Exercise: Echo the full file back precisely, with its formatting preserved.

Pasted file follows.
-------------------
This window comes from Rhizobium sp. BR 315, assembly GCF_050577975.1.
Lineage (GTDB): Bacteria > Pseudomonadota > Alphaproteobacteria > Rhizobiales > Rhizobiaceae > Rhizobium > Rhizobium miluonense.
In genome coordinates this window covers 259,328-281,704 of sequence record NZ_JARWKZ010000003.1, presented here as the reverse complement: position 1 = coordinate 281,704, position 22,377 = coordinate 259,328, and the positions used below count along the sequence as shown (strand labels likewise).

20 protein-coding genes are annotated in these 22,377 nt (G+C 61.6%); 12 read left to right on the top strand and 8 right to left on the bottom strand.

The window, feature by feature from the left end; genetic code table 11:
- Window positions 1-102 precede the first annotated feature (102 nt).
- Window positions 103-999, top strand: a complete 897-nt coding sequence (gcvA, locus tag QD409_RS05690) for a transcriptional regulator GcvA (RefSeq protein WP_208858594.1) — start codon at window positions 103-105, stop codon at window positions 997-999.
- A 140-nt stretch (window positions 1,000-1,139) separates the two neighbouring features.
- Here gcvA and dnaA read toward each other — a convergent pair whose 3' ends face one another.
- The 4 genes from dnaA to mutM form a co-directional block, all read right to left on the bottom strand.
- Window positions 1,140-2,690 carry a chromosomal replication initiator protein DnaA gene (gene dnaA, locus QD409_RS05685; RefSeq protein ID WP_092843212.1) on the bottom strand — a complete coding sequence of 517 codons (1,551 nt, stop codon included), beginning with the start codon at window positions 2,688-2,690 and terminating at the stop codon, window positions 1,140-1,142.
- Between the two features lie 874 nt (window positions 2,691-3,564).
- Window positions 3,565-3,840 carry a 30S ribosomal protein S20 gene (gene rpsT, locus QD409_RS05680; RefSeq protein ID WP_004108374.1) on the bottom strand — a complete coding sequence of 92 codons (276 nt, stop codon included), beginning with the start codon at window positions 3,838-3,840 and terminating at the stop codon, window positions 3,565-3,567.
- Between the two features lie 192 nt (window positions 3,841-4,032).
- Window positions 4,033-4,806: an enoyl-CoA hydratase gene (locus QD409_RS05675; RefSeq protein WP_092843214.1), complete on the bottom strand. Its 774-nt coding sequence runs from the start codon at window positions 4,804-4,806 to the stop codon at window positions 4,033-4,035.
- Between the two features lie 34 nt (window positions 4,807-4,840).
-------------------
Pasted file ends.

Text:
This window comes from Rhizobium sp. BR 315, assembly GCF_050577975.1.
Lineage (GTDB): Bacteria > Pseudomonadota > Alphaproteobacteria > Rhizobiales > Rhizobiaceae > Rhizobium > Rhizobium miluonense.
In genome coordinates this window covers 259,328-281,704 of sequence record NZ_JARWKZ010000003.1, presented here as the reverse complement: position 1 = coordinate 281,704, position 22,377 = coordinate 259,328, and the positions used below count along the sequence as shown (strand labels likewise).

20 protein-coding genes are annotated in these 22,377 nt (G+C 61.6%); 12 read left to right on the top strand and 8 right to left on the bottom strand.

The window, feature by feature from the left end; genetic code table 11:
- Window positions 1-102 precede the first annotated feature (102 nt).
- Window positions 103-999, top strand: a complete 897-nt coding sequence (gcvA, locus tag QD409_RS05690) for a transcriptional regulator GcvA (RefSeq protein WP_208858594.1) — start codon at window positions 103-105, stop codon at window positions 997-999.
- A 140-nt stretch (window positions 1,000-1,139) separates the two neighbouring features.
- Here gcvA and dnaA read toward each other — a convergent pair whose 3' ends face one another.
- The 4 genes from dnaA to mutM form a co-directional block, all read right to left on the bottom strand.
- Window positions 1,140-2,690 carry a chromosomal replication initiator protein DnaA gene (gene dnaA, locus QD409_RS05685; RefSeq protein ID WP_092843212.1) on the bottom strand — a complete coding sequence of 517 codons (1,551 nt, stop codon included), beginning with the start codon at window positions 2,688-2,690 and terminating at the stop codon, window positions 1,140-1,142.
- Between the two features lie 874 nt (window positions 2,691-3,564).
- Window positions 3,565-3,840 carry a 30S ribosomal protein S20 gene (gene rpsT, locus QD409_RS05680; RefSeq protein ID WP_004108374.1) on the bottom strand — a complete coding sequence of 92 codons (276 nt, stop codon included), beginning with the start codon at window positions 3,838-3,840 and terminating at the stop codon, window positions 3,565-3,567.
- Between the two features lie 192 nt (window positions 3,841-4,032).
- Window positions 4,033-4,806: an enoyl-CoA hydratase gene (locus QD409_RS05675; RefSeq protein WP_092843214.1), complete on the bottom strand. Its 774-nt coding sequence runs from the start codon at window positions 4,804-4,806 to the stop codon at window positions 4,033-4,035.
- Between the two features lie 34 nt (window positions 4,807-4,840).